Retail bookseller Barnes & Noble will separate its Nook Media business into a separate public company. The beleaguered bookseller announced the split Wednesday as it reported its fiscal 2014 fourth quarter earnings and revenue results.
Nook has long faced unyielding competition from Apple iPads and Amazon Kindles, and up-and-coming Android and Windows tablets. In June of 2013 Barnes & Noble announced it would no longer manufacture color Android-based tablets and instead focus on the core business of Nook eReaders.
Clearly the focus was not enough to buoy the Nook business, as the ongoing struggle reflected in its earnings and took center stage as the impetus for separating Nook from its retail segment.
The bookseller said Nook posted a 22 percent decline in revenue to $87.1 million, with adjusted losses trimmed to $56 million. The retail side of Barnes & Noble managed to post a slight gain in revenue to $955.6 million.
Michael P. Huesby, the company's CEO, said in a statement:
We believe we are now in a better position to begin in earnest those steps necessary to accomplish a separation of Nook Media and Barnes & Noble Retail. We have determined that these businesses will have the best chance of optimizing shareholder value if they are capitalized and operated separately. We fully expect that our Retail and NOOK Media businesses will continue to have long-term,successful business relationships with each other after separation.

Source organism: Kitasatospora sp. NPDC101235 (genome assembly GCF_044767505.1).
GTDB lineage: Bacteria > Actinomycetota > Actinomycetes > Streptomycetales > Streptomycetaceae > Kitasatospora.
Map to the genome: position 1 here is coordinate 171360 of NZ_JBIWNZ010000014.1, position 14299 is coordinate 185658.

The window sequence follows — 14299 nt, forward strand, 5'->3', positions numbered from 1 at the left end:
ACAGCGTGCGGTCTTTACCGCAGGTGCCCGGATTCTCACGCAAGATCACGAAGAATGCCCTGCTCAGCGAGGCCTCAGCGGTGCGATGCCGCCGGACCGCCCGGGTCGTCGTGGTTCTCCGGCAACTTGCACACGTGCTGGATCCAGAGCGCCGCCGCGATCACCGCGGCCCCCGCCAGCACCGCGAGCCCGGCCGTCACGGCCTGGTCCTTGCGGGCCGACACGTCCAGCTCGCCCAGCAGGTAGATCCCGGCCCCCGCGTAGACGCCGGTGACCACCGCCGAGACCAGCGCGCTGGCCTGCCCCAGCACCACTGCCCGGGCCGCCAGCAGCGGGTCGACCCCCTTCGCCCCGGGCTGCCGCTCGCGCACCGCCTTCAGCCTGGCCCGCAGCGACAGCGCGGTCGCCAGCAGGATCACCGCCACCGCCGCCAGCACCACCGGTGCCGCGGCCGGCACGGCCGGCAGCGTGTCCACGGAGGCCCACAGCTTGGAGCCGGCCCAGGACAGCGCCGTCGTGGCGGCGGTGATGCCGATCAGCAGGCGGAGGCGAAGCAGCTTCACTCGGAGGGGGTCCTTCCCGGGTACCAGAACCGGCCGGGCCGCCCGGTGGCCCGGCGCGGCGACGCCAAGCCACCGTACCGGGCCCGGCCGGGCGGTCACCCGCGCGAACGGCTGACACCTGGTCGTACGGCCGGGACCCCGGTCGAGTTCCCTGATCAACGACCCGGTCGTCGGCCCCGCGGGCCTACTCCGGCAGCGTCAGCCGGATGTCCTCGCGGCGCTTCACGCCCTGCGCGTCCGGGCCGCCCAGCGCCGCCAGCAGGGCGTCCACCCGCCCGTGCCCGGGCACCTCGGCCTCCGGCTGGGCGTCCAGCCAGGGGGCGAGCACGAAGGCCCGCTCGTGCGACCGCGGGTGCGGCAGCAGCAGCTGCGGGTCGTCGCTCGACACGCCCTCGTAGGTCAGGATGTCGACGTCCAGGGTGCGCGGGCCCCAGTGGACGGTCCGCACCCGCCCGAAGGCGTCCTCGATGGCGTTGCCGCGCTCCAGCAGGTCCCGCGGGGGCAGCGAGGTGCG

The separation of the Nook Media business is expected to be completed by March 30, 2015.
- For Barnes & Noble's Nook, the beginning of the end
- What does the Samsung-Nook deal mean for Microsoft?
- Microsoft and Nook redo their agreement; no Microsoft e-reader in the works
- Closing the book on Barnes & Noble's Nook?
- Barnes & Noble quits Nook tablets, stays focused on eReaders
- Barnes & Noble turns its Nook HD line into full-powered Android tablets